i’m thinking of getting some snowshoes, if only so i can go for an easy-ish walk through the woods at st. john’s. mid-winter treadmill blahs are never easy, especially when a person knows that running through the woods is only 5 mere months away.
a run in the woods starts with a forecast. if it hasn’t been rainy lately, it’s a good day for a run in the woods. a lot of rain means a lot of the low spots on the trails are filled with muddy water. even on not-so-rainy weeks, the low spots can still be muddy and hard to navigate with the muck.
st. john’s is about 5 miles from my house, so i hop in my car and take the short drive to park outside the prep school. take the fob off my keychain and stick it in my pocket. grab the can of OFF i keep in my car and spray down my exposed limbs, clothes, and top of my head. lock the car, then walk out on the asphalt road that runs through a cavern of trees to the freeway’s walking bridge. on my right is the stone gate.
i take a moment at the edge of the woods to stretch out my hips by swinging my legs back and forth, side to side. in the springtime, the trail is covered with old leaves that survived the winter; in summer, the trail is mostly dirt, the leaves having been desiccated; and in fall, sometimes the yellow leaves are so thick on the ground, it’s hard to know where the trail is.
my headphones go in and i take off into the woods, down the hill that greets me first thing. it’s a pleasant way to start the run. it gets harder.
the first half mile of my run, the lake peeps at me through the trees – teasing me with thoughts of paddleboarding. but i carry on and the trail gets a little harder.
hills go up and down, some a little rougher than others. sometimes there are divots hidden under brush. there is a series of hills i call the goldilocks – the first starts off ok, the second is a little harder, and the third is a bear (so to speak). toward the end of my 3-mile loop, there are two sections that are similar in grade and look, and i sometimes get confused as to how much i have left. on my 5-mile loop, there is a beast of a hill. going up or down is a challenge.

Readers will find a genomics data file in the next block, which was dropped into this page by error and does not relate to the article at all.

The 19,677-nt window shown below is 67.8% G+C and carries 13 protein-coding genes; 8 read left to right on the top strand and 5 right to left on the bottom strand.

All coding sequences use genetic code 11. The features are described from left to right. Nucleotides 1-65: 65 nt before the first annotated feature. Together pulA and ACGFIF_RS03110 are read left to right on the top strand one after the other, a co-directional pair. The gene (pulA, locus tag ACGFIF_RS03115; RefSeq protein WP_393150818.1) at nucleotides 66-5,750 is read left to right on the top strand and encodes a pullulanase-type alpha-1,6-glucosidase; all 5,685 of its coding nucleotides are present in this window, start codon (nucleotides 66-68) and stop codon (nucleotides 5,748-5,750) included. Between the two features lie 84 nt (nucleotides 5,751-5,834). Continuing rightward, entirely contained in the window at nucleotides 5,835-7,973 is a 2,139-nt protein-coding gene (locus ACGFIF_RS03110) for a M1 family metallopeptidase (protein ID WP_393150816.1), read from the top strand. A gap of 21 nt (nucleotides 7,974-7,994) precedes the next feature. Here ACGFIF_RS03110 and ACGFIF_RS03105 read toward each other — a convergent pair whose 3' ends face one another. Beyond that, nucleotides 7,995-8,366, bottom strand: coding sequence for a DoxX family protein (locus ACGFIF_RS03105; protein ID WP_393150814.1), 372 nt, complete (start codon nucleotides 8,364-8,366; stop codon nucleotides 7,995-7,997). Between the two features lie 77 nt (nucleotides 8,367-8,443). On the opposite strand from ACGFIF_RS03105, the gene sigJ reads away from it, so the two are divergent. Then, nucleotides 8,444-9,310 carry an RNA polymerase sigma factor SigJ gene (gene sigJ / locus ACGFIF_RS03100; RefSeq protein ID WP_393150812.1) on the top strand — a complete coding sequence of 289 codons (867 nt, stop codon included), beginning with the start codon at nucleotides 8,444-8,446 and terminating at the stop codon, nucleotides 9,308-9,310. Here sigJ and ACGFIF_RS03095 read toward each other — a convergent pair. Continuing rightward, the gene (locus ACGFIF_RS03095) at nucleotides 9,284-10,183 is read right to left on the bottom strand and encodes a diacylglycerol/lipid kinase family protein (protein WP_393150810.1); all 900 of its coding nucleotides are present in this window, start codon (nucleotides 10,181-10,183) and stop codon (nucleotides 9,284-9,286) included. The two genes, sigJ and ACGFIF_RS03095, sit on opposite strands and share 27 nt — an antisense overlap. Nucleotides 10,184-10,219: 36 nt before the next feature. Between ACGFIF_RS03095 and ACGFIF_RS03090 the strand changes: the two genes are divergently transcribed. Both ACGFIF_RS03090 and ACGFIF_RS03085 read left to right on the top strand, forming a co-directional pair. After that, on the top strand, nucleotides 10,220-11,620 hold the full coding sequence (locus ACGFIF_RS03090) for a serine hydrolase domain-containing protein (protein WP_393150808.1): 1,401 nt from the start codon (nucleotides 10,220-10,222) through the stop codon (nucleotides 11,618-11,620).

the mosquitoes are a challenge. if i forget to spray down with deet, i have a swarm of bugs following me and clinging to my skin. if the deet’s been sprayed, there is still a cloud, but they tend to stay off. however, if i stop for a moment at mile two (right before goldilocks), the mosquitoes take their chance and congregate. at this point, a lot of the bug spray has sweated off, and they strike while the iron’s hot. i have a lot of bug bites in the summertime.
it’s always wonderful thing, though, to be out in the trees running through them. the critters are out there, as are other people. summer is quiet, which is nice. once school starts in the fall, there are plenty of people out on the trails. one time i was out while the ROTC was doing some sort of training, and a creepy dude wasn’t moving except for his eyes were watching me like i was a russian operative. i said hi and he barely said hi back.
on the back part of my loop past the logging clearing, you can hear the traffic on the freeway, which cuts its way through the campus’ woods. then you loop a little bit away on a causeway next to a small lake with a swamp on the other side. in the spring, the view is breathtaking, and the call of the frogs overwhelm the hum of I-94.
my most common loop is the almost-4-mile. it ends with a rough patch, where i have to work to make it up the hill that greeted me on the run so pleasantly. and it ends back at the stone gate.
sometimes i stop at the gate; sometimes i hoof it across the road to finish up 4 miles on the other side; sometimes i take it easy and run back to my car on the asphalt.
i stretch out on the grass next to my car. i always stretch, but trail running uses different leg muscles than treadmill or road running, so i make sure to spend some extra time. then i grab my beach towel that stays permanently in my car, spread it on my front seat, and get in to drive home. i always have a bottle of water with me for the drive home, and at this point, the sun is generally close to setting.
it’s always a good day for a run in the woods.
now, running in the woods at night?
that’s a different story.